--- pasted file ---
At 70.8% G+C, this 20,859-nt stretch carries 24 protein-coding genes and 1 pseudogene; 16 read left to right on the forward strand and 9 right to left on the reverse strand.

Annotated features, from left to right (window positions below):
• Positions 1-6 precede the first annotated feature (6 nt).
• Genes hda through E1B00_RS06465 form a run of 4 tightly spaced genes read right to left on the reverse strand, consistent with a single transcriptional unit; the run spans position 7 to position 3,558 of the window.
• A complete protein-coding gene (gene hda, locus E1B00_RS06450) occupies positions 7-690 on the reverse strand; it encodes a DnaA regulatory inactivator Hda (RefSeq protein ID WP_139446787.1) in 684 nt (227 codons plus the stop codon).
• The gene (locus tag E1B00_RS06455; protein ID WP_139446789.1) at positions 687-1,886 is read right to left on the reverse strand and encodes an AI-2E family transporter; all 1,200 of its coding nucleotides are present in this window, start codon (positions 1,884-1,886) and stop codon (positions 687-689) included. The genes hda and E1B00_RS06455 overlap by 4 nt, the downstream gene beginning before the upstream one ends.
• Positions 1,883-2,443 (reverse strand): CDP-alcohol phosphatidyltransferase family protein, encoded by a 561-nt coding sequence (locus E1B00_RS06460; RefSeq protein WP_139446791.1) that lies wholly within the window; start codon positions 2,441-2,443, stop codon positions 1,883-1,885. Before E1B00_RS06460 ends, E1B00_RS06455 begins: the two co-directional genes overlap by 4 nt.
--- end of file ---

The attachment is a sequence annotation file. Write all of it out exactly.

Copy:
At 70.8% G+C, this 20,859-nt stretch carries 24 protein-coding genes and 1 pseudogene; 16 read left to right on the forward strand and 9 right to left on the reverse strand.

Annotated features, from left to right (window positions below):
• Positions 1-6 precede the first annotated feature (6 nt).
• Genes hda through E1B00_RS06465 form a run of 4 tightly spaced genes read right to left on the reverse strand, consistent with a single transcriptional unit; the run spans position 7 to position 3,558 of the window.
• A complete protein-coding gene (gene hda, locus E1B00_RS06450) occupies positions 7-690 on the reverse strand; it encodes a DnaA regulatory inactivator Hda (RefSeq protein ID WP_139446787.1) in 684 nt (227 codons plus the stop codon).
• The gene (locus tag E1B00_RS06455; protein ID WP_139446789.1) at positions 687-1,886 is read right to left on the reverse strand and encodes an AI-2E family transporter; all 1,200 of its coding nucleotides are present in this window, start codon (positions 1,884-1,886) and stop codon (positions 687-689) included. The genes hda and E1B00_RS06455 overlap by 4 nt, the downstream gene beginning before the upstream one ends.
• Positions 1,883-2,443 (reverse strand): CDP-alcohol phosphatidyltransferase family protein, encoded by a 561-nt coding sequence (locus E1B00_RS06460; RefSeq protein WP_139446791.1) that lies wholly within the window; start codon positions 2,441-2,443, stop codon positions 1,883-1,885. Before E1B00_RS06460 ends, E1B00_RS06455 begins: the two co-directional genes overlap by 4 nt.